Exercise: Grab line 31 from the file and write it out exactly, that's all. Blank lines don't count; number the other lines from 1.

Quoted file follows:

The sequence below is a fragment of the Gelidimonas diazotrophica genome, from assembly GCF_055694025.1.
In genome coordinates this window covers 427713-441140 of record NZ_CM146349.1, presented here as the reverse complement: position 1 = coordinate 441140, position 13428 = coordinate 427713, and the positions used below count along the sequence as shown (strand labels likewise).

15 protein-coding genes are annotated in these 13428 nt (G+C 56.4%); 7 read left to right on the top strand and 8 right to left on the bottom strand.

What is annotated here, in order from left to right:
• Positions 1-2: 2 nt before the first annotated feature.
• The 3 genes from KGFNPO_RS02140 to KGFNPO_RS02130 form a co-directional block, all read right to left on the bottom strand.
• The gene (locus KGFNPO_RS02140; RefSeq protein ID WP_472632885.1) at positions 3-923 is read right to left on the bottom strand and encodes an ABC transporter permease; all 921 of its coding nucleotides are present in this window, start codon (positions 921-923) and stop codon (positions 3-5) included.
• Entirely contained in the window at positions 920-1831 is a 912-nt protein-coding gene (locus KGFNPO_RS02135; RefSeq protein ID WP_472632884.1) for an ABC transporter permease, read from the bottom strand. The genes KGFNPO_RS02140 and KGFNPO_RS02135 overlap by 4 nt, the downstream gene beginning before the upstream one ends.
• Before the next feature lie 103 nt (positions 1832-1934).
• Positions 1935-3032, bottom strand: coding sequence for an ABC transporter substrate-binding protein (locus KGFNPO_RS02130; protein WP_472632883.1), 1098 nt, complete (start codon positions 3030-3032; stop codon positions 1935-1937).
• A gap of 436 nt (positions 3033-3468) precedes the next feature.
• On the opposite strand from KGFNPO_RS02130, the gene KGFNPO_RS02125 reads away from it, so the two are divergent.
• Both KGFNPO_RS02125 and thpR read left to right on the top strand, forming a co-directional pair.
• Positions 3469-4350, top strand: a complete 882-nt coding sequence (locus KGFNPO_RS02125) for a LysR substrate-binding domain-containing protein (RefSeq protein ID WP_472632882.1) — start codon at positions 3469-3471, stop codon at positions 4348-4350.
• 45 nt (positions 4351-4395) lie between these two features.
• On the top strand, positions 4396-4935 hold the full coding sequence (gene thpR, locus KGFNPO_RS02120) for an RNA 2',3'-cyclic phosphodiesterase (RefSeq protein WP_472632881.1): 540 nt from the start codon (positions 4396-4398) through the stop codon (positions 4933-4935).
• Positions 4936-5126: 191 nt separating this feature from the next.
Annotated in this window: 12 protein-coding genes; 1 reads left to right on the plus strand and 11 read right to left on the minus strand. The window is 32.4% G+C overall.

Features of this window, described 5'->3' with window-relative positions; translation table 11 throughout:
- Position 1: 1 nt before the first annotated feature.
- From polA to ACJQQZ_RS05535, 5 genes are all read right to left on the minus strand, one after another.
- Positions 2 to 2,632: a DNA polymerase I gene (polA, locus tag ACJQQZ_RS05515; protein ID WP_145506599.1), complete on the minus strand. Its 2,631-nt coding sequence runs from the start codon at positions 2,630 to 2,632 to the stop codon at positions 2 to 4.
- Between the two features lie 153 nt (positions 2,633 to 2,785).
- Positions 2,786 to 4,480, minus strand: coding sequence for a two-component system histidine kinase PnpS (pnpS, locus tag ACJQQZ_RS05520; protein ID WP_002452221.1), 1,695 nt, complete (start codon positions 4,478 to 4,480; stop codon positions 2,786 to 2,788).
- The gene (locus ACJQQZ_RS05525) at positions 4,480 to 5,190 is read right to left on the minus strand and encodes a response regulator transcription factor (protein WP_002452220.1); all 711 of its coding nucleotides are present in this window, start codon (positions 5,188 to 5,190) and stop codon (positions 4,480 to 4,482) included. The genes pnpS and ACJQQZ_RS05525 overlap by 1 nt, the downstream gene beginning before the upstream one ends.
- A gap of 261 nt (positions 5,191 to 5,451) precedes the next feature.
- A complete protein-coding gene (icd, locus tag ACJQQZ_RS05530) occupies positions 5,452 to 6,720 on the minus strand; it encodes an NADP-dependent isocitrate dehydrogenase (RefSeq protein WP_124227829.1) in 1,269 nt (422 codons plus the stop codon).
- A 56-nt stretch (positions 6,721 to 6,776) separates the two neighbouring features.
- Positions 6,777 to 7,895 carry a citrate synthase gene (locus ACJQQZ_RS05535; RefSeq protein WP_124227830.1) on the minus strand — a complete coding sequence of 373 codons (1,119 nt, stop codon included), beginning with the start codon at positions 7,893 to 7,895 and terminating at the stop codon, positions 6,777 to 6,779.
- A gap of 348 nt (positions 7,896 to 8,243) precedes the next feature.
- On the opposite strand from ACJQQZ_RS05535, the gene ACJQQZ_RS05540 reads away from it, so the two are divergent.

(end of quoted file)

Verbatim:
- On the opposite strand from ACJQQZ_RS05535, the gene ACJQQZ_RS05540 reads away from it, so the two are divergent.